15th March 2012: 
The topic resurfaced during a debate on the Finance Bill, with the MP Chris Leslie expressing regret that the bill
“does not contain provisions to extend financial education to the compulsory part of the national curriculum….The issue has been debated on the Floor of the House and the point ought to have been accepted by the Government by now. ”

And there we have it. If anyone knows of any further progress on this, please do let us know (email us at

If Financial Education is ever made compulsory, the GCSE should have two papers:
a)      How we Britons can use financial services.
b)      How financial services can abuse us Britons.

As a bit of fun last Christmas, Ripped-Off Britons posted a Rip-Off Quiz. We thoroughly recommend some of this as the basis for the Financial Competency GCSE. If the Education Secretary would like someone to produce the exam paper, we are ready to help!

Make no mistake: used properly financial services would be a font of prosperity for the many. Regrettably, in today's Britain financial services form a cornucopia siphoning wealth away from the many to the few. 

If our children understand this, and if they help their parents understand this, and if they become adults (including becoming bankers) who understand this, then we will all be more prosperous at every stage of our lives. 

To be precise, we would all be more prosperous except the executives who currently pocket the profits of ripping off us Ripped-Off Britons.


  1. On the 25th June 2012 the Labour MP Thomas Docherty introduced a private members bill:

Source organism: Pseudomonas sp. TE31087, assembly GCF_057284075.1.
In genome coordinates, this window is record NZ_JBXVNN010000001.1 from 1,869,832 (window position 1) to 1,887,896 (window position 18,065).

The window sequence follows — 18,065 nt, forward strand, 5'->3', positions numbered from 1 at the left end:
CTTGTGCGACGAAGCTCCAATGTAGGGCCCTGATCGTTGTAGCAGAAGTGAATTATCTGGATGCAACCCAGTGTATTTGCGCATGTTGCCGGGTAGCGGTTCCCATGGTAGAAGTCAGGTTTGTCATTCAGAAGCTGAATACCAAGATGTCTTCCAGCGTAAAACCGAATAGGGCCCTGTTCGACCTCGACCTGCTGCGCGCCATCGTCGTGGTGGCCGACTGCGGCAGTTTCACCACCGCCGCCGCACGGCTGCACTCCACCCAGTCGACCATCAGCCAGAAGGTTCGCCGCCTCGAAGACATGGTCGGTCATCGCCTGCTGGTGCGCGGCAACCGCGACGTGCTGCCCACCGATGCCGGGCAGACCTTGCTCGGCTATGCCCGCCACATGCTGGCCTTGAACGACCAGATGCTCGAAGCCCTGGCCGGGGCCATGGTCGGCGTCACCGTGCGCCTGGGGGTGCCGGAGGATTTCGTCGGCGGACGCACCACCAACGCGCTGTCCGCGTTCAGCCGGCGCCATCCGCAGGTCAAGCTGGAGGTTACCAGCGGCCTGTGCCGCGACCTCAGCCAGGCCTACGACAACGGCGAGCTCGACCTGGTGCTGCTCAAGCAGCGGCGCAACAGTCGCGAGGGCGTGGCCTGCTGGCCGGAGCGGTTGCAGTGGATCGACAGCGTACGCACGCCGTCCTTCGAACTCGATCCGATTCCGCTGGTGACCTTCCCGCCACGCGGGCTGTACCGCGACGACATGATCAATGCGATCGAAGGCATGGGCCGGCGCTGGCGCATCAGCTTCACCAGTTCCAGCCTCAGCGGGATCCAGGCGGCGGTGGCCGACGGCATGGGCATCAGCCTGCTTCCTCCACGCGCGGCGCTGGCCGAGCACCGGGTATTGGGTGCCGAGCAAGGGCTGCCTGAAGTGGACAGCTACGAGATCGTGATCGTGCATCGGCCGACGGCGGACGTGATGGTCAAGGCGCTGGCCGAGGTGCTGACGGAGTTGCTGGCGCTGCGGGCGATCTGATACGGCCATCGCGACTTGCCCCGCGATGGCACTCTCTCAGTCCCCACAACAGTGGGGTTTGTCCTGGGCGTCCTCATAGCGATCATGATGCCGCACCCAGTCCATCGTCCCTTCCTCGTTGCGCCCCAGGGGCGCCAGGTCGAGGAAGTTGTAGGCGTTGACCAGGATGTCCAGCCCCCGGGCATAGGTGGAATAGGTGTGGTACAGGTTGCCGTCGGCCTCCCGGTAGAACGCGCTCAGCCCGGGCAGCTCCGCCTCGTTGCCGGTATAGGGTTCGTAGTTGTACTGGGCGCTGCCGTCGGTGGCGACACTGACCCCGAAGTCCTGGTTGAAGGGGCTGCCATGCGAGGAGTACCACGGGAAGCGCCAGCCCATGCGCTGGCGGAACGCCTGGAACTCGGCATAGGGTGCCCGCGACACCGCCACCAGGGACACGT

"A bill to make provision for the inclusion of financial literacy in the national curriculum; and for connected purposes".

    It will get its second reading on 18th January 2013. You can follow its progress here

  2. 16th July saw an Early Day Motion in Parliament, supported by just 17 MPs

    "That this House recognises that people on low incomes are often excluded from mainstream financial services and that many have poor financial literacy skills, which makes them more likely to end up in debt; notes that this exclusion leads to a reliance on door-step lenders, pawnbrokers, payback stores and payday loans which come with vastly inflated levels of interest; and calls on the Government to take action to provide greater access to free money advice services, regulate high-interest lenders, promote alternatives such as credit unions, and ensure that everyone has access to a basic bank account."

  3. 18th January 2013 was the date of the second reading of Labour MP Thomas Docherty's bill. We reproduce the debate in its entirety:

    "Financial Literacy (Curriculum) Bill, Second Reading"
    "Not moved"

    More details here:

  4. Every old bone on my body creaks with weariness. I've taught all sorts of things to all sorts of people over my lifetime in education but I can say that telling schools they legally have to teach specific things is one of many ways of making sure that most people don't learn what was intended.

    What you can do is encourage independence of thought where it doesn't already exist, demonstrate and respond positively to a critical approach and cover basic numeracy. As children grow older challenge them to rethink in anything they get interested in. The questioning habits of mind you might kindle or keep alive are what will make children into resilient adults.

    Curriculum content prescription is no way to improve a society. It immediately and necessarily makes teachers and pupils into servants. Fortunately many of them wriggle free.

  5. As we mentioned in an earlier post, the government has included financial education as part of Citizenship. While taking Citizenship is compulsory, taking the GCSE exam is not.

    2012 figures show Citizenship (10,982 GCSEs awarded) sits between the non-compulsory study of the ancient Greeks and Romans (Classical Studies, 15,265 GCSEs) and Welsh as a second language (9,743 GCSEs). Not a subject taken seriously either by schools or students.